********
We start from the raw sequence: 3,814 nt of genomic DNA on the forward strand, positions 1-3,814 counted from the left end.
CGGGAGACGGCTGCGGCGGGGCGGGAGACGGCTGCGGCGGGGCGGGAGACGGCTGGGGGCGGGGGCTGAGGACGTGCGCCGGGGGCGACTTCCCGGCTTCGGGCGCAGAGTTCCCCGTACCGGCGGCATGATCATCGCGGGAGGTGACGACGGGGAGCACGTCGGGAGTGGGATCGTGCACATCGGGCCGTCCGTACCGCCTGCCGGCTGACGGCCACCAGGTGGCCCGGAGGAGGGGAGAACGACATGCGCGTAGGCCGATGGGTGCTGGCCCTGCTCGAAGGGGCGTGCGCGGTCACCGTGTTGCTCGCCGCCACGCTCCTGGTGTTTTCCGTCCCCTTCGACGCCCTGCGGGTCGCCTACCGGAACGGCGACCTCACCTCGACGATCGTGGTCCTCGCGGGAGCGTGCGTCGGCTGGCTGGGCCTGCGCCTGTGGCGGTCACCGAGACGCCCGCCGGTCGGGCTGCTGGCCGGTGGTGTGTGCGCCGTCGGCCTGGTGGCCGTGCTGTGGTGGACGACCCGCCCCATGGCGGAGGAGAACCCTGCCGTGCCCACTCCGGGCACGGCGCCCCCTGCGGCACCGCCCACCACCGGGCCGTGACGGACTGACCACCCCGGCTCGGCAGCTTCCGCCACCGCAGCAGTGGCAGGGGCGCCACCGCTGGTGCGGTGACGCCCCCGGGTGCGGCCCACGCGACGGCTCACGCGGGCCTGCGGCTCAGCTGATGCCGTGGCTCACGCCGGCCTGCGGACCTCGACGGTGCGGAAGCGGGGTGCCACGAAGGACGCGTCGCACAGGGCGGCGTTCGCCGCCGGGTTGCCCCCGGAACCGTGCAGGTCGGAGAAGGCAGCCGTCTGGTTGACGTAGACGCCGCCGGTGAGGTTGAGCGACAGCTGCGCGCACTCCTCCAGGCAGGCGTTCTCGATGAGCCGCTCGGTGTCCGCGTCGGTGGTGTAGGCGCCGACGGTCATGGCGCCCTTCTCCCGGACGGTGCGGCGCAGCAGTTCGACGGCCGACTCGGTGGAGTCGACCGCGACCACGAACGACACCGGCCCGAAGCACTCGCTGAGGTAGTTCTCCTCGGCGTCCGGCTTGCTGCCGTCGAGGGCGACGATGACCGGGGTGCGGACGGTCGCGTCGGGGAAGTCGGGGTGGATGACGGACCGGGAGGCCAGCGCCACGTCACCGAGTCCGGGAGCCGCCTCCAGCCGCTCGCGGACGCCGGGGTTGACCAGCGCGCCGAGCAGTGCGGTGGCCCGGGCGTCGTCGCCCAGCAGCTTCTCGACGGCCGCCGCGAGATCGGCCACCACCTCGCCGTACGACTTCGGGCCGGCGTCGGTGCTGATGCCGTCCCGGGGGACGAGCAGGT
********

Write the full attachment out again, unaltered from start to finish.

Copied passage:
We start from the raw sequence: 3,814 nt of genomic DNA on the forward strand, positions 1-3,814 counted from the left end.
CGGGAGACGGCTGCGGCGGGGCGGGAGACGGCTGCGGCGGGGCGGGAGACGGCTGGGGGCGGGGGCTGAGGACGTGCGCCGGGGGCGACTTCCCGGCTTCGGGCGCAGAGTTCCCCGTACCGGCGGCATGATCATCGCGGGAGGTGACGACGGGGAGCACGTCGGGAGTGGGATCGTGCACATCGGGCCGTCCGTACCGCCTGCCGGCTGACGGCCACCAGGTGGCCCGGAGGAGGGGAGAACGACATGCGCGTAGGCCGATGGGTGCTGGCCCTGCTCGAAGGGGCGTGCGCGGTCACCGTGTTGCTCGCCGCCACGCTCCTGGTGTTTTCCGTCCCCTTCGACGCCCTGCGGGTCGCCTACCGGAACGGCGACCTCACCTCGACGATCGTGGTCCTCGCGGGAGCGTGCGTCGGCTGGCTGGGCCTGCGCCTGTGGCGGTCACCGAGACGCCCGCCGGTCGGGCTGCTGGCCGGTGGTGTGTGCGCCGTCGGCCTGGTGGCCGTGCTGTGGTGGACGACCCGCCCCATGGCGGAGGAGAACCCTGCCGTGCCCACTCCGGGCACGGCGCCCCCTGCGGCACCGCCCACCACCGGGCCGTGACGGACTGACCACCCCGGCTCGGCAGCTTCCGCCACCGCAGCAGTGGCAGGGGCGCCACCGCTGGTGCGGTGACGCCCCCGGGTGCGGCCCACGCGACGGCTCACGCGGGCCTGCGGCTCAGCTGATGCCGTGGCTCACGCCGGCCTGCGGACCTCGACGGTGCGGAAGCGGGGTGCCACGAAGGACGCGTCGCACAGGGCGGCGTTCGCCGCCGGGTTGCCCCCGGAACCGTGCAGGTCGGAGAAGGCAGCCGTCTGGTTGACGTAGACGCCGCCGGTGAGGTTGAGCGACAGCTGCGCGCACTCCTCCAGGCAGGCGTTCTCGATGAGCCGCTCGGTGTCCGCGTCGGTGGTGTAGGCGCCGACGGTCATGGCGCCCTTCTCCCGGACGGTGCGGCGCAGCAGTTCGACGGCCGACTCGGTGGAGTCGACCGCGACCACGAACGACACCGGCCCGAAGCACTCGCTGAGGTAGTTCTCCTCGGCGTCCGGCTTGCTGCCGTCGAGGGCGACGATGACCGGGGTGCGGACGGTCGCGTCGGGGAAGTCGGGGTGGATGACGGACCGGGAGGCCAGCGCCACGTCACCGAGTCCGGGAGCCGCCTCCAGCCGCTCGCGGACGCCGGGGTTGACCAGCGCGCCGAGCAGTGCGGTGGCCCGGGCGTCGTCGCCCAGCAGCTTCTCGACGGCCGCCGCGAGATCGGCCACCACCTCGCCGTACGACTTCGGGCCGGCGTCGGTGCTGATGCCGTCCCGGGGGACGAGCAGGT